Left Outside

Osborne to the rescue?

Britmouse, otherwise a very informed commenter, makes the mistake of saying Britain would need a new parliamentary act to switch to a nominal GDP level targeting regime. Not so.

Here is the relevant section of the 1998 Bank of England Act:

11 Objectives

In relation to monetary policy, the objectives of the Bank of England shall be –

(a) to maintain price stability, and
(b) subject to that, to support the economic policy of Her Majesty’s Government, including its objectives for growth and employment.

12 Specifications of matters relevant to objectives

(1) The Treasury may by notice in writing to the Bank specify for the purposes of section 11 –

(a) what price stability is to be taken to consist of, or
(b) what the economic policy of Her Majesty’s Government is to be taken to be

The Treasury can, were George Osborne to be interested in re-election, switch to a nominal GDP targeting regime by only resorting to legislation which is already on the books. Defining the objective of the Bank of England as “to maintain price stability…including its objectives for growth and employment” is almost an exact layman’s description of NGDP level targeting.

If Britmouse means merely  that this decision would not be final, I agree, but no decision made by parliament is ever final. No Parliament may bind its successor. There is no way to forever adopt NGDP targeting, because no parliament can bind its successor. Mervyn King himself has written  (in a paper I will discuss when I get round it) that it doing so is likely impossible:

The core of the monetary policy problem is the uncertainty about future social decisions resulting from the impossibility and the undesirability of committing our successors to any given monetary policy strategy. The impossibility stems from the  observation that collective decisions cannot be enforced so that it is impossible to commit to future collective decisions. The undesirability reflects the fact that we cannot articulate all possible future states of the world.

There would be parliamentary fulminations were Osborne to announce an immediate change of policy, but a steep economic recovery would put pay to those. The British legal system is flexible, and by the time a legal challenge were mounted, if it ever were mounted, it would be easy to pass the Bill to formalise an already successful policy.

I don’t like Tory government, but I dislike this depression even more. The Tory have an almost foolproof re-election tool at their disposal, they should use it.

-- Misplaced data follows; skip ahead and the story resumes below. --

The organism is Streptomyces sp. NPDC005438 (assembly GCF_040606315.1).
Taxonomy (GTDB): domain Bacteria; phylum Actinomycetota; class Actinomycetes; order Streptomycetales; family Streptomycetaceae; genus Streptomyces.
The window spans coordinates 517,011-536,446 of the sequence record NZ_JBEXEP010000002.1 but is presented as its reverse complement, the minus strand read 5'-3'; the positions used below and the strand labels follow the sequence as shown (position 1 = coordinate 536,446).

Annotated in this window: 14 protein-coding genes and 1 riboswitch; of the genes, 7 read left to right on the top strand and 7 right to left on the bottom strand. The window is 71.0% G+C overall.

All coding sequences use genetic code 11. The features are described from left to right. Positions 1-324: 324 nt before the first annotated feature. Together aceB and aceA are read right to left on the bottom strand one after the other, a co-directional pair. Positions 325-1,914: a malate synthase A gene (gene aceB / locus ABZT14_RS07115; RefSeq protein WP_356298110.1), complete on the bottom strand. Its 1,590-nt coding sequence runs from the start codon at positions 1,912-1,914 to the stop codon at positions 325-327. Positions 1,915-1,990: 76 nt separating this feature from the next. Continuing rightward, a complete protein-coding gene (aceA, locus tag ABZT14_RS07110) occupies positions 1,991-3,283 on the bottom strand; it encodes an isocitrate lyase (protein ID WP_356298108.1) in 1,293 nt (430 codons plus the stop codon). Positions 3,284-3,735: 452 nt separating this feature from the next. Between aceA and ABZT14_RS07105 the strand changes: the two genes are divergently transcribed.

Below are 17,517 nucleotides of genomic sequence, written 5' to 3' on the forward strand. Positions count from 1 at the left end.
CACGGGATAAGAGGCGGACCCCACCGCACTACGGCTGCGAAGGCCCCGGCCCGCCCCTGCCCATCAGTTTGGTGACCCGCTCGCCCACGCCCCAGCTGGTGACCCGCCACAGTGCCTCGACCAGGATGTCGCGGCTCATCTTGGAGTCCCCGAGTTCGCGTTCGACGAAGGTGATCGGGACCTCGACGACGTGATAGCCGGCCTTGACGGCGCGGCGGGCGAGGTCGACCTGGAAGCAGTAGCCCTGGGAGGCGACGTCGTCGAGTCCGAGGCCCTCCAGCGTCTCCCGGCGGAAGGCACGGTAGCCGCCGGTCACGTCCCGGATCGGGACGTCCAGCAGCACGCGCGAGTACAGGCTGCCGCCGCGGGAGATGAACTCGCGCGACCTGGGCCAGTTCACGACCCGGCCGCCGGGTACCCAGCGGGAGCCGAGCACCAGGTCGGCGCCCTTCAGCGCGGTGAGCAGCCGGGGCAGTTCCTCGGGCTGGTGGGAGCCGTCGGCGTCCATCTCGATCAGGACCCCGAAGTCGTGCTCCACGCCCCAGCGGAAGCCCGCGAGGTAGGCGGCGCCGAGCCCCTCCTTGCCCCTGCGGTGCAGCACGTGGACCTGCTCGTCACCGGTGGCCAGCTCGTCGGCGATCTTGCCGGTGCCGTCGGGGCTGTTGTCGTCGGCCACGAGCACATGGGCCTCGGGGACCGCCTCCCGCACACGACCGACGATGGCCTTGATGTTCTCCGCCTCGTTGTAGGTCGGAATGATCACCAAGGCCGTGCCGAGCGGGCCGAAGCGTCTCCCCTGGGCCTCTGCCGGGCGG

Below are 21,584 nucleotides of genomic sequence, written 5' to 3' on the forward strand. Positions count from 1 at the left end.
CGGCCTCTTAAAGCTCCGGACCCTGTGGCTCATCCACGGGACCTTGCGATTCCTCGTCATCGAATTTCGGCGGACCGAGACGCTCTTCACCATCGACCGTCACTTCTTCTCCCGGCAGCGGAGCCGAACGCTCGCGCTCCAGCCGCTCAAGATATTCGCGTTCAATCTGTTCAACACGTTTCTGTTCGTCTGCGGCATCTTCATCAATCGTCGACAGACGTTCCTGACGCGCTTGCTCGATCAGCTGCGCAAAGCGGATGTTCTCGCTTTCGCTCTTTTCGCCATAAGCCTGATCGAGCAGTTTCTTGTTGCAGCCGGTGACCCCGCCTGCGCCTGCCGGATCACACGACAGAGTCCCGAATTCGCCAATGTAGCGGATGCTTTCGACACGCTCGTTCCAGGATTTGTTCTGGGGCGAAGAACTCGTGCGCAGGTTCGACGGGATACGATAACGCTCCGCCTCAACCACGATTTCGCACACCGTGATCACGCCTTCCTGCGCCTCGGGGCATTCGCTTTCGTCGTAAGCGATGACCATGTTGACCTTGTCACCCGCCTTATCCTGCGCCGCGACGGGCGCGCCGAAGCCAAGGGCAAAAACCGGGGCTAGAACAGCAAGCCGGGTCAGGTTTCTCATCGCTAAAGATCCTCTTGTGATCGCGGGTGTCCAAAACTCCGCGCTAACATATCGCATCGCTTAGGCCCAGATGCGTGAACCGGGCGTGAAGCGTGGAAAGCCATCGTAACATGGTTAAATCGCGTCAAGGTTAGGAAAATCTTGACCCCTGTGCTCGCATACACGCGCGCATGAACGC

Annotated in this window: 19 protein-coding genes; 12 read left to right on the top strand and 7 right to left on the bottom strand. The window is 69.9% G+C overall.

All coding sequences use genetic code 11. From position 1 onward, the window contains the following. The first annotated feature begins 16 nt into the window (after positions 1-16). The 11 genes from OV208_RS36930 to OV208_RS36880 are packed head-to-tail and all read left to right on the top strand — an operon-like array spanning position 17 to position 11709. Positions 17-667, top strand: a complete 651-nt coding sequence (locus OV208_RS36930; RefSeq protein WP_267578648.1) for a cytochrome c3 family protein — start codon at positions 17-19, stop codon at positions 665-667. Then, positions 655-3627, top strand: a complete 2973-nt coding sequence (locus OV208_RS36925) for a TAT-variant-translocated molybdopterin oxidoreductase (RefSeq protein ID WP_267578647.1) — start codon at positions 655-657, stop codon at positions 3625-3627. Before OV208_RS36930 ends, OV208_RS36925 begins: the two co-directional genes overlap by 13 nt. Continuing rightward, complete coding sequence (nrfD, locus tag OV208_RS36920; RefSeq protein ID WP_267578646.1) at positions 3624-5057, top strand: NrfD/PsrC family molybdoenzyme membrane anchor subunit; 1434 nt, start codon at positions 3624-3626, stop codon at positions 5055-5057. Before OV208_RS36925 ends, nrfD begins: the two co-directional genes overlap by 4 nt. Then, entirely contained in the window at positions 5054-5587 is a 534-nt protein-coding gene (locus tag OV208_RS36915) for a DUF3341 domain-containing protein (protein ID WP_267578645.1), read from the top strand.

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Filed under: Economics, Politics, , , ,

8 Responses - Comments are closed.

  1. britmouse says:

    Great post!

    Yes, I meant only that an Act would be required to change the legal mandate.

    I agree that the legislation is vague enough to allow the Treasury room to require that the Bank does NGDP level targeting.

    It’s interesting that Osborne has been vocal in calling for QE but is unwilling to change the mandate, what does that suggest? No willing for truly radical policy? The politics won’t work? The Treasury really doesn’t see a demand problem? I’m just not sure.

  2. [...] would be appropriate?  Especially when we are directing our arguments at HM Treasury, which itself has great discretion over monetary [...]

  3. [...] the coalition can still, at any time, prevent doom, by changing the Bank of England’s mandate to target nominal gdp and to ease policy until it returns to [...]

  4. [...] and ejected from his job, if he is unhappy he should make it clear his hands are tied unless the Treasury change his mandate. If he is unhappy with being honest about the limits of what he can delivery legally and what he [...]

  5. [...] I’ve pointed, ad nauseum, the Chancellor can change the Bank of England’s mandate to adopt NGDP level targeting at any [...]

  6. [...] (c), as Left Outside has shown [edit: fixed link], the Treasury already has the legal flexibility to introduce an NGDP target by [...]

  7. [...] stability,” but the Chancellor can change the definition of “price stability” whenever he wants. It’s right there in the 1998 Bank Act. I thought I was the first UK blogger to cover this, [...]

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